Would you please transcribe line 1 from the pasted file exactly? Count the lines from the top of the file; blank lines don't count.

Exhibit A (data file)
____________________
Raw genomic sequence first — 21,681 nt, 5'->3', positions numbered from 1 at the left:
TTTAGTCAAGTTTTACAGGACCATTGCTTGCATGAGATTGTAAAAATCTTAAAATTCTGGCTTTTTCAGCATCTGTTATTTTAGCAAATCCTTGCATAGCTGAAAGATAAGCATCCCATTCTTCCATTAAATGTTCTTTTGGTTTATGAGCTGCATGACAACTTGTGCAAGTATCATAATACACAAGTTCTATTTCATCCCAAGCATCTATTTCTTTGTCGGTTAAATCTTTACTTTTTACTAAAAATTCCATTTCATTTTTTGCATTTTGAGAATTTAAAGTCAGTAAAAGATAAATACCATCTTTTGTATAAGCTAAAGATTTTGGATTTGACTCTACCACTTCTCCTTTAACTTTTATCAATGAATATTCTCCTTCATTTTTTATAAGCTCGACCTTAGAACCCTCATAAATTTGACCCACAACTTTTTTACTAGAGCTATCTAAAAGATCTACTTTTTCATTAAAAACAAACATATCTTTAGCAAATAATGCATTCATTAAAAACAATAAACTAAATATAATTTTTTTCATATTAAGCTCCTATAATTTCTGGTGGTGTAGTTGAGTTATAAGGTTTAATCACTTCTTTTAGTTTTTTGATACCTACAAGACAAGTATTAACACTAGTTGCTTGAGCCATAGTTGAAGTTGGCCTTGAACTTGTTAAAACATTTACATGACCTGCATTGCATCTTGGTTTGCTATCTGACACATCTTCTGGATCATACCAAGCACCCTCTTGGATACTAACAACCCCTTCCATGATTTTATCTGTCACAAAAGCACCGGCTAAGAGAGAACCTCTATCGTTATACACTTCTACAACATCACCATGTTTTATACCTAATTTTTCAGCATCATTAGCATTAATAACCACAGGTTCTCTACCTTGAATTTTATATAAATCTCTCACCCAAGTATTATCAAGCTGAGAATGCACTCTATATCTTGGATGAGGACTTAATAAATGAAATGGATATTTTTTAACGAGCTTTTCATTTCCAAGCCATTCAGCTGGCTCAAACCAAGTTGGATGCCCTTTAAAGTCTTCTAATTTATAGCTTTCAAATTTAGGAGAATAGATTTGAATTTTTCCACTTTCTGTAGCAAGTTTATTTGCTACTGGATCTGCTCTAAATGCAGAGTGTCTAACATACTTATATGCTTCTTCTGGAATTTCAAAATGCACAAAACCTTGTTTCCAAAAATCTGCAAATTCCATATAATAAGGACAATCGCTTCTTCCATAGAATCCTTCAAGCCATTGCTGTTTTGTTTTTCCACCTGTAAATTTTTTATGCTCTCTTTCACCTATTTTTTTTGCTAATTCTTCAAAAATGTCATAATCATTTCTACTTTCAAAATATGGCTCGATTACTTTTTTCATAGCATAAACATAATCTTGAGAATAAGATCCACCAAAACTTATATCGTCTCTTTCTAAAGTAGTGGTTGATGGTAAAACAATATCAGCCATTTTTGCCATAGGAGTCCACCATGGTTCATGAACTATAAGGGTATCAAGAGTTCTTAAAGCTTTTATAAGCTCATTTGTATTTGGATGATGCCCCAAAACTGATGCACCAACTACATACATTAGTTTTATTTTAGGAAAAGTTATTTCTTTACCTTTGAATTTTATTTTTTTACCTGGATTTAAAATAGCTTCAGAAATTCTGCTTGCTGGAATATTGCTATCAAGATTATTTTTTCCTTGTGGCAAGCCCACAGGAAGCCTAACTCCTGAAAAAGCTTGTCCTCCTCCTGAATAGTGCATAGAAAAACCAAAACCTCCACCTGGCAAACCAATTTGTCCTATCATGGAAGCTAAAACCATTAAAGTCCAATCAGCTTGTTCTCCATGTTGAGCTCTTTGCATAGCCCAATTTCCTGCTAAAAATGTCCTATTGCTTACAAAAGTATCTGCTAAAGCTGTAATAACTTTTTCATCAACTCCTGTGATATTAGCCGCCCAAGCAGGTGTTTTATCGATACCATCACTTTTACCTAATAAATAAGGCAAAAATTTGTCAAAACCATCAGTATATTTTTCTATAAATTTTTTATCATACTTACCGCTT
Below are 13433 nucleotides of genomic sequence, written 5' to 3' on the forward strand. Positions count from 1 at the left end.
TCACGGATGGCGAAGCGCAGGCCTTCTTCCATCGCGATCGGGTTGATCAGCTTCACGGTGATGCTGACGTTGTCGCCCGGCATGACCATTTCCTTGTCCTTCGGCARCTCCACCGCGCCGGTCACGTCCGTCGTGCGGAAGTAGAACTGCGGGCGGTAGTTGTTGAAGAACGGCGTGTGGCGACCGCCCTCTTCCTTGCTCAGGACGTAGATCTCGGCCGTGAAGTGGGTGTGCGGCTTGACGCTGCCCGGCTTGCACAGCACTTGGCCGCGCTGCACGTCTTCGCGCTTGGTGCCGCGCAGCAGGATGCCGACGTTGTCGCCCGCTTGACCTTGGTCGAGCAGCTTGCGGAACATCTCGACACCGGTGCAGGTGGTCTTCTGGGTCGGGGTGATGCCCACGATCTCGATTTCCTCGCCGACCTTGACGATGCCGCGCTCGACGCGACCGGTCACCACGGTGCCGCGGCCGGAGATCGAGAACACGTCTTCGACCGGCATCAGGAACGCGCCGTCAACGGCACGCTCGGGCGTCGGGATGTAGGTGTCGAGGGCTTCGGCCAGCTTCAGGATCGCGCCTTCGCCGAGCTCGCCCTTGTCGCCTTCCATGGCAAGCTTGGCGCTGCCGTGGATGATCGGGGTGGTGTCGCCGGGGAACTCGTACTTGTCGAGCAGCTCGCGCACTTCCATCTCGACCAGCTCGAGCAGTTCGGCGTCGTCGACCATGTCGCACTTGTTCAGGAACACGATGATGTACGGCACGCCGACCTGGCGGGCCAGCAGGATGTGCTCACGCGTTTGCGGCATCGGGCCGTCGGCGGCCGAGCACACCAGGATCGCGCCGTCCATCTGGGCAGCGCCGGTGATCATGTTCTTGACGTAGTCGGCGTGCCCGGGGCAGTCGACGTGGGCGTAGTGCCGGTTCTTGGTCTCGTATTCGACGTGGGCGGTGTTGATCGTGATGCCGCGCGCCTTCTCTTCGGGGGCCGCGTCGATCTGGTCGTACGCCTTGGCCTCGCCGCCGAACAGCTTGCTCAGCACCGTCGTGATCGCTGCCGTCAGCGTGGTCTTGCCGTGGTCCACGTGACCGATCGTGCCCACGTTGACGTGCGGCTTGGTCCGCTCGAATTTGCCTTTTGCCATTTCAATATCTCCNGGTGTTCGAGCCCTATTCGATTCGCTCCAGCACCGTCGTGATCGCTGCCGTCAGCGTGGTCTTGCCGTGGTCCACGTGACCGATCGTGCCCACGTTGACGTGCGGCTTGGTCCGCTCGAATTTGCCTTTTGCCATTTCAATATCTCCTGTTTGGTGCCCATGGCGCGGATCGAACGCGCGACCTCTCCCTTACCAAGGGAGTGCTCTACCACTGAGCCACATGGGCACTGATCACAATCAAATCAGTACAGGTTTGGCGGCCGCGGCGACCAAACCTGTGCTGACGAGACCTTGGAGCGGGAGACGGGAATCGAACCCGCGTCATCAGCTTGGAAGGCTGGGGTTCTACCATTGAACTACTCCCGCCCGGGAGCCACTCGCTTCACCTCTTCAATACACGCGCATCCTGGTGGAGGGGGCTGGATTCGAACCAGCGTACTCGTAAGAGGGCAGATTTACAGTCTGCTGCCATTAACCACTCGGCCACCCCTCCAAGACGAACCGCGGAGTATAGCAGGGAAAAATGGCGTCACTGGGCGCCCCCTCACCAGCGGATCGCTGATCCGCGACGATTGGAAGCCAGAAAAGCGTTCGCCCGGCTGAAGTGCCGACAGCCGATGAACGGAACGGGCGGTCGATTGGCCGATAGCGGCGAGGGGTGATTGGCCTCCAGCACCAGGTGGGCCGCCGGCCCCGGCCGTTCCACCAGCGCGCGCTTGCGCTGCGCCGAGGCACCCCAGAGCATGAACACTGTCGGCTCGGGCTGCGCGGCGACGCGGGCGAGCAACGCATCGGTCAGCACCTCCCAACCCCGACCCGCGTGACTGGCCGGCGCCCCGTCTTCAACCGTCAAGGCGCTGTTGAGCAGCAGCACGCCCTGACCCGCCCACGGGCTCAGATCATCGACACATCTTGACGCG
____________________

Raw genomic sequence first — 21,681 nt, 5'->3', positions numbered from 1 at the left: